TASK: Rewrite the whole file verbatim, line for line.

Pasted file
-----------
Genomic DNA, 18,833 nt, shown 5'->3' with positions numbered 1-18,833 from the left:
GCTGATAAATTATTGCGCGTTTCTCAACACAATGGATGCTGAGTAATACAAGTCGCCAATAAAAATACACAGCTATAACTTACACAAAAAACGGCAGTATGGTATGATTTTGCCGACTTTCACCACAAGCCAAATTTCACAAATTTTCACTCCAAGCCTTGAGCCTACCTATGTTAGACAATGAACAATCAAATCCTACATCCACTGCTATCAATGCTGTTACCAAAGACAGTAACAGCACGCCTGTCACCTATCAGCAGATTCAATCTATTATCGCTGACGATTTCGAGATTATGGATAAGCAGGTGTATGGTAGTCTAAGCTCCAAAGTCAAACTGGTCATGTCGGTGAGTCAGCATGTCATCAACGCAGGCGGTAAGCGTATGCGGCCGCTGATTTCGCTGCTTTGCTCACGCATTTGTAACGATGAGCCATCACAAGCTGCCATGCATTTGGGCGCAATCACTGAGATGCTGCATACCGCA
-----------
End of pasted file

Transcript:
Genomic DNA, 18,833 nt, shown 5'->3' with positions numbered 1-18,833 from the left:
GCTGATAAATTATTGCGCGTTTCTCAACACAATGGATGCTGAGTAATACAAGTCGCCAATAAAAATACACAGCTATAACTTACACAAAAAACGGCAGTATGGTATGATTTTGCCGACTTTCACCACAAGCCAAATTTCACAAATTTTCACTCCAAGCCTTGAGCCTACCTATGTTAGACAATGAACAATCAAATCCTACATCCACTGCTATCAATGCTGTTACCAAAGACAGTAACAGCACGCCTGTCACCTATCAGCAGATTCAATCTATTATCGCTGACGATTTCGAGATTATGGATAAGCAGGTGTATGGTAGTCTAAGCTCCAAAGTCAAACTGGTCATGTCGGTGAGTCAGCATGTCATCAACGCAGGCGGTAAGCGTATGCGGCCGCTGATTTCGCTGCTTTGCTCACGCATTTGTAACGATGAGCCATCACAAGCTGCCATGCATTTGGGCGCAATCACTGAGATGCTGCATACCGCA